In the process described in German Offenlegungsschrift No. 2,343,826, a combination of selenium or sulphur or compounds of these elements with very large quantities of a base was proposed as catalytically active system. The bases used included, for example, triethylamine and pyridine. In order to be able to start the reaction satisfactorily in the presence of these tertiary amines, it was necessary to use them in rather large quantities compared with the nitro compound used as starting material. In fact, when dinitrotoluene is used as the nitro compound, the quantity of tertiary amine used was equal to or greater than that of dinitrotoluene. The use of such large quantities of tertiary amine involves numerous problems of an ecomonic nature and, particularly with regard to the recovery process. Furthermore, this method leads to the formation of by-products such as amino compounds and ureas if measurable quantities of water are present, e.g. as hydrates or in the free form. The process according to German Offenlegungsschrift No. 2,343,826 was therefore unsuitable for application on a large commercial scale.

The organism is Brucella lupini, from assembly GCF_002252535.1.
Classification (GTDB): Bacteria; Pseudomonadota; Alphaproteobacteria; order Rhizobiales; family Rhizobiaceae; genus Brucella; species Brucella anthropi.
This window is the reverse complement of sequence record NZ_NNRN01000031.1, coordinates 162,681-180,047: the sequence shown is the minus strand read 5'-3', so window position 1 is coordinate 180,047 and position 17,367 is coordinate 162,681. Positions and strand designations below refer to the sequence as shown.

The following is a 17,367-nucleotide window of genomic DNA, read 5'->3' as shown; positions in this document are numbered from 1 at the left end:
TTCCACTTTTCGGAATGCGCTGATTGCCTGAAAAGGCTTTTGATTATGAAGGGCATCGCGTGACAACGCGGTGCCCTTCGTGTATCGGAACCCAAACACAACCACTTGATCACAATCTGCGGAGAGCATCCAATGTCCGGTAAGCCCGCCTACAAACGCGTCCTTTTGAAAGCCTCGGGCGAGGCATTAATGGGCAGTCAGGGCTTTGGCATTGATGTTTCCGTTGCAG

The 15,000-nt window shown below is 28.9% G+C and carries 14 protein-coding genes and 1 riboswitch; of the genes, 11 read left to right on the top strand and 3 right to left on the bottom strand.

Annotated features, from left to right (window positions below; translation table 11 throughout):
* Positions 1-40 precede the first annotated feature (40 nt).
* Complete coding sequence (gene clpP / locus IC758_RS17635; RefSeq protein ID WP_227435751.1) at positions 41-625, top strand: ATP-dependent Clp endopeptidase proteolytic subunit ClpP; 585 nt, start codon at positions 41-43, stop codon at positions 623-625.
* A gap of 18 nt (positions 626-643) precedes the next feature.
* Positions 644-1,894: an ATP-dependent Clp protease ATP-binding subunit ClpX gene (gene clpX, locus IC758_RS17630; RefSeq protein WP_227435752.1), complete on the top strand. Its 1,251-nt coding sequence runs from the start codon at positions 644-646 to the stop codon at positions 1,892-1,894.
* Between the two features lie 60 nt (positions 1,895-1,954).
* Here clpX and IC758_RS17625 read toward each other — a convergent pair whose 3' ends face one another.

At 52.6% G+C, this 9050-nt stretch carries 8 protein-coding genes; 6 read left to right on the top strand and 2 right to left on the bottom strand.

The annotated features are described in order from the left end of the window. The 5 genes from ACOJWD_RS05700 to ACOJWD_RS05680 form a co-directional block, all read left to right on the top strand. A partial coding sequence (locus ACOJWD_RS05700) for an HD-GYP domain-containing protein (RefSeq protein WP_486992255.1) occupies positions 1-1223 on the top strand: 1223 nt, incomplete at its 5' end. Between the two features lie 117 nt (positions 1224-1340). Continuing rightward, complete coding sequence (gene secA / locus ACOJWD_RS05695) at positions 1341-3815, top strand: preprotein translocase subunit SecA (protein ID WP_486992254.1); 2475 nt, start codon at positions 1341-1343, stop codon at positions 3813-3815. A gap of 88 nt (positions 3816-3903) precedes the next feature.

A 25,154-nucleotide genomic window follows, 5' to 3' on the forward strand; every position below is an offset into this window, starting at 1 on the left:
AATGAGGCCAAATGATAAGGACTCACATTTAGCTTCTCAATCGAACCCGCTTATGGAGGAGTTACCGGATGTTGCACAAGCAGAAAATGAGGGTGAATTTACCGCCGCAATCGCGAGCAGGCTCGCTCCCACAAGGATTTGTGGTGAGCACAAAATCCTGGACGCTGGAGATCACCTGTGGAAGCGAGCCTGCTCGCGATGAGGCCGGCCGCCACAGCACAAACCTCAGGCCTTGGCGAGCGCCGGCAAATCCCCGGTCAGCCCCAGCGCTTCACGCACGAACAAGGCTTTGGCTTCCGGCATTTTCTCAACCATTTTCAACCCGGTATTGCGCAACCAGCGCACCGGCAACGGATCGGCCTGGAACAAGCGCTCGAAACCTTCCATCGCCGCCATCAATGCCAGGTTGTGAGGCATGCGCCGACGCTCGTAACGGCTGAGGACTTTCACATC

The reduction in yield of the desired urethanes due to the aforesaid formation of by-products is described as being avoided in the process according to German Offenlegungsschrift No. 2,614,101 by using a catalyst system which is composed of elementary selenium or a selenium compound and a promoter consisting e.g. of a bicyclic amidine and a carboxylic acid. Although the process according to German Offenlegungsschrift No. 2,614,101 resulted in higher yields of urethanes than the process according to German Offenlegungsschrift No. 2,343,826, it also led to disturbing quantities of by-products, particularly products of hydrolysis and of secondary reactions of the urethane formed.